A man—no, not a man, a thug—approached my wife on a sidewalk in New York City. She was walking beside Park Avenue in Midtown Manhattan, just north of Grand Central Station. She saw him turn and begin to follow her along the usually busy sidewalks that were quiet on a Saturday morning in winter. It was so cold she could see the breath coming from this thug’s mouth as he muttered from right behind her: “You should be beaten. I should just punch you.”
He said worse things, but backed off a step when a few people passed by; these people saw what was happening but offered no assistance. They just didn’t want to be targeted by this predator.
My wife then saw a taxi with its ready-for-hire light on, went out into the street to flag it down and was whisked away as that monster stood watching.
This little scene in a city going to the thugs changed her. She has been going to New York City for decades and has read the recent stories of people being pushed in front of subway cars and more; still, it is hard to internalize how quickly a city can fall. I used to work in that neighborhood and have been asking her lately not to go. Sure, it has multi-million-dollar penthouses, pricey hotels and high-priced law firms in stately tall buildings filled with people in dark suits and receptionists in Fifth Avenue fashion, but policy changes from the radical Left have recently put even New York’s finest in greater danger.
This, of course, isn’t just happening in New York City. Nationwide, there was “an unprecedented 14% drop in incarceration in the first half of 2020—from 2.1 million people to 1.8 million,” according to figures compiled by the Brooklyn, N.Y., based Vera Institute of Justice. This amounted to over 340,000 fewer inmates in 2021 than in 2019. Many cities also cut police budgets during this time and some even ordered officers to “stand down.” New York City actually cut its police budget by $1 billion in 2020, all while city and state officials argued that citizens should not have the right to carry concealed.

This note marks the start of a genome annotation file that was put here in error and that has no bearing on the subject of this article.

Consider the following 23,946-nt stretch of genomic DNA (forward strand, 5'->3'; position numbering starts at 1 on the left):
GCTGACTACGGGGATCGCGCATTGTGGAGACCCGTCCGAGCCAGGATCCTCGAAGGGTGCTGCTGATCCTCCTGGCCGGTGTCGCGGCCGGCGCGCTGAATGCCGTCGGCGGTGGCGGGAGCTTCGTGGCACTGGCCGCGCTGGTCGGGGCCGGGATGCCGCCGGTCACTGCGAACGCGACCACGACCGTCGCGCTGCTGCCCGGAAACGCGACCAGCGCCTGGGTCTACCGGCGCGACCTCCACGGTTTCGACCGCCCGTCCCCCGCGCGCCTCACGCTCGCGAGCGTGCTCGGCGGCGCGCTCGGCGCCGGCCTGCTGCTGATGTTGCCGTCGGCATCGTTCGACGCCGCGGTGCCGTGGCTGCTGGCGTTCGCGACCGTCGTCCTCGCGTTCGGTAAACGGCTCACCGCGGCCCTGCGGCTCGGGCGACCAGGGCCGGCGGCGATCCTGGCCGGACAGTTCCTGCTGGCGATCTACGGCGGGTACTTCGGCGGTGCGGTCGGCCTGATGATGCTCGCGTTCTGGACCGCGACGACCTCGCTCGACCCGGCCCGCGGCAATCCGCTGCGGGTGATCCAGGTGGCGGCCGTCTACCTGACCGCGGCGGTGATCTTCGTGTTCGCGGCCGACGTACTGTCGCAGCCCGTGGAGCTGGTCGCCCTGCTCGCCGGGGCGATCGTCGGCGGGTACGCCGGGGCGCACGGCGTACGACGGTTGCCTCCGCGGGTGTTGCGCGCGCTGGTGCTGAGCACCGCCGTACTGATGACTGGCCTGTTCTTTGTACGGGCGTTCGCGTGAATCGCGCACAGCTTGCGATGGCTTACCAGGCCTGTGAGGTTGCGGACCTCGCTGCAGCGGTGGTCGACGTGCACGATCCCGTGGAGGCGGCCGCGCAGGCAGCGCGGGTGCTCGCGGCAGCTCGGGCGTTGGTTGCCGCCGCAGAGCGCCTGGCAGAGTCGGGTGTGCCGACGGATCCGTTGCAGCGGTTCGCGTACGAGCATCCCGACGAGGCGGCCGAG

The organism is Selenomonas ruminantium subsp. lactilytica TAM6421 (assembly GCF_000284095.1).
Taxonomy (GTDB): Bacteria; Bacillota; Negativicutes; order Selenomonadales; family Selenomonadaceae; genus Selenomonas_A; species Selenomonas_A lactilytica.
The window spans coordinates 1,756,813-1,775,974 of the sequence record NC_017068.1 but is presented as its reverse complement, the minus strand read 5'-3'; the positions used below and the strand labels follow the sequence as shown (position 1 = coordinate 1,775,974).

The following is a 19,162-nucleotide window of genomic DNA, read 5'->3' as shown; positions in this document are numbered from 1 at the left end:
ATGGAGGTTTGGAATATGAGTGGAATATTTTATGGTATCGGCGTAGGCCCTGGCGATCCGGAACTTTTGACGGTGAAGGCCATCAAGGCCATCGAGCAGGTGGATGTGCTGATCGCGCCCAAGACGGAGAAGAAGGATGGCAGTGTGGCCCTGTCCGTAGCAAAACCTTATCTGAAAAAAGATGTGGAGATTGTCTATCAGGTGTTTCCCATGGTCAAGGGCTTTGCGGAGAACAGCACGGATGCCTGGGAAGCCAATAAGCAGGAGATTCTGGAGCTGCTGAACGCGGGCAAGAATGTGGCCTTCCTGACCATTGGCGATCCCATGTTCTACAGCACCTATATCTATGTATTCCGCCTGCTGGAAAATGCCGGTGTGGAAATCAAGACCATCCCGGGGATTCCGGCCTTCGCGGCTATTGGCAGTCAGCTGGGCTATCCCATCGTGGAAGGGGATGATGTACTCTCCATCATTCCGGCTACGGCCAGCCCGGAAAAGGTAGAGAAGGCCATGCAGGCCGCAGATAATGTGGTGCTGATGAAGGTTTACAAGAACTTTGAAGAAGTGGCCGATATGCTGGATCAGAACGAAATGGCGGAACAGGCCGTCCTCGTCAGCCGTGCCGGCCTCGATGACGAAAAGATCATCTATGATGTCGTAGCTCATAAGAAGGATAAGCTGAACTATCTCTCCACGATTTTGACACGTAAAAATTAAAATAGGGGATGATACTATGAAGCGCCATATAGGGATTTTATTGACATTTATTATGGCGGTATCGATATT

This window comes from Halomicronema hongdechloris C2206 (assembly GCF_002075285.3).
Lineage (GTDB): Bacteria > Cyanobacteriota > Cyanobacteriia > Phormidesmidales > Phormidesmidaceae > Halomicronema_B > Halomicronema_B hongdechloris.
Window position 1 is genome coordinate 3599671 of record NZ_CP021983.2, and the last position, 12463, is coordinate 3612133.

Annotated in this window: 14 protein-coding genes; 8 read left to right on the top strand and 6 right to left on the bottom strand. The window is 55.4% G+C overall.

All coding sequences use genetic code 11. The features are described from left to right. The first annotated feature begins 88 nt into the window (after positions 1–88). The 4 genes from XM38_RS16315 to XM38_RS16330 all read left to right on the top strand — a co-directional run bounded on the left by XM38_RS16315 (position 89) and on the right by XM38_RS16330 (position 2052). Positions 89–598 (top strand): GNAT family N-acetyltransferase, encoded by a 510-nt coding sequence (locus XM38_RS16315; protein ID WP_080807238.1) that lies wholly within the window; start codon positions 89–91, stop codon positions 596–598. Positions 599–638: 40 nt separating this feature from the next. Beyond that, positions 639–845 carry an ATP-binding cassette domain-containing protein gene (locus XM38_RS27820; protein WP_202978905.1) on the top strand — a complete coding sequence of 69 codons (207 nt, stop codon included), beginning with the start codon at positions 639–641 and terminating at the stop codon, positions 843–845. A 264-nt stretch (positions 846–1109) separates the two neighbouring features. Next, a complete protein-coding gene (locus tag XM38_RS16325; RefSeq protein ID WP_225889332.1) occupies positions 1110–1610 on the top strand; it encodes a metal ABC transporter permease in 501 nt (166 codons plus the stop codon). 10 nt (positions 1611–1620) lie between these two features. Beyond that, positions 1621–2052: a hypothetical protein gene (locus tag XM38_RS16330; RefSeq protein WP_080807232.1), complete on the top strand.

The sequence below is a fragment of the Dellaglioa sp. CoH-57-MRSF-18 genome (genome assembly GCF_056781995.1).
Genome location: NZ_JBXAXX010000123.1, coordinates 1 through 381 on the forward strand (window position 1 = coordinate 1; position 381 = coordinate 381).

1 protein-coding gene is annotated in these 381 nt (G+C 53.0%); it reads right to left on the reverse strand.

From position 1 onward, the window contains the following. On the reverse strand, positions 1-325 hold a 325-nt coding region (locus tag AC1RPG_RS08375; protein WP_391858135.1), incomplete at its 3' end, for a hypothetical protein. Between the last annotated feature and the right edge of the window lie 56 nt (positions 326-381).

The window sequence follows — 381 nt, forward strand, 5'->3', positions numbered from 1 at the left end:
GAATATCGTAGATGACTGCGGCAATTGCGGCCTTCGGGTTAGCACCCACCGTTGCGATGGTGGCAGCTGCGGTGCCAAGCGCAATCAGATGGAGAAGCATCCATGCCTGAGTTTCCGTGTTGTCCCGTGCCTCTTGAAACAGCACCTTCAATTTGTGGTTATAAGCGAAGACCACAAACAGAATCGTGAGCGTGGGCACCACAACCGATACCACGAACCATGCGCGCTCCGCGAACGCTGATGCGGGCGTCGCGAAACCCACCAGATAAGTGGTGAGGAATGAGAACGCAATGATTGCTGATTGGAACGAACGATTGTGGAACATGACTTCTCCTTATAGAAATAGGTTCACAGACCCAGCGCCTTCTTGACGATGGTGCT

I wish my wife had a handgun when that thug approached her. But he likely knew she didn’t have such an equalizer. New York City’s laws make it all but impossible to get a carry permit. I have a permit in New York state, but even so, I can’t lawfully carry concealed in New York City. Nevertheless, Biden tells us guns are to blame.
The hypocrisy is sickening. Even though Biden’s son, Hunter, seems to have easily avoided prosecution for what appeared to be crimes he committed in order to purchase a handgun, Biden has the audacity to say law-abiding Americans—including those most vulnerable to the predations of violent criminals and all but the very connected—shouldn’t be able to use their constitutionally protected right to keep and bear arms.
Biden says this even though any analysis of crime statistics shows that America’s legally armed citizens rarely commit crimes and that anywhere from tens of thousands to millions of citizens use guns to defend themselves—typically without firing a shot—each year.
So yes, I am hoping the U.S. Supreme Court strikes down New York’s may-issue regime in New York State Rifle & Pistol Association v. Bruen and thereby gives good people the freedom to defend themselves until our heroes in blue arrive.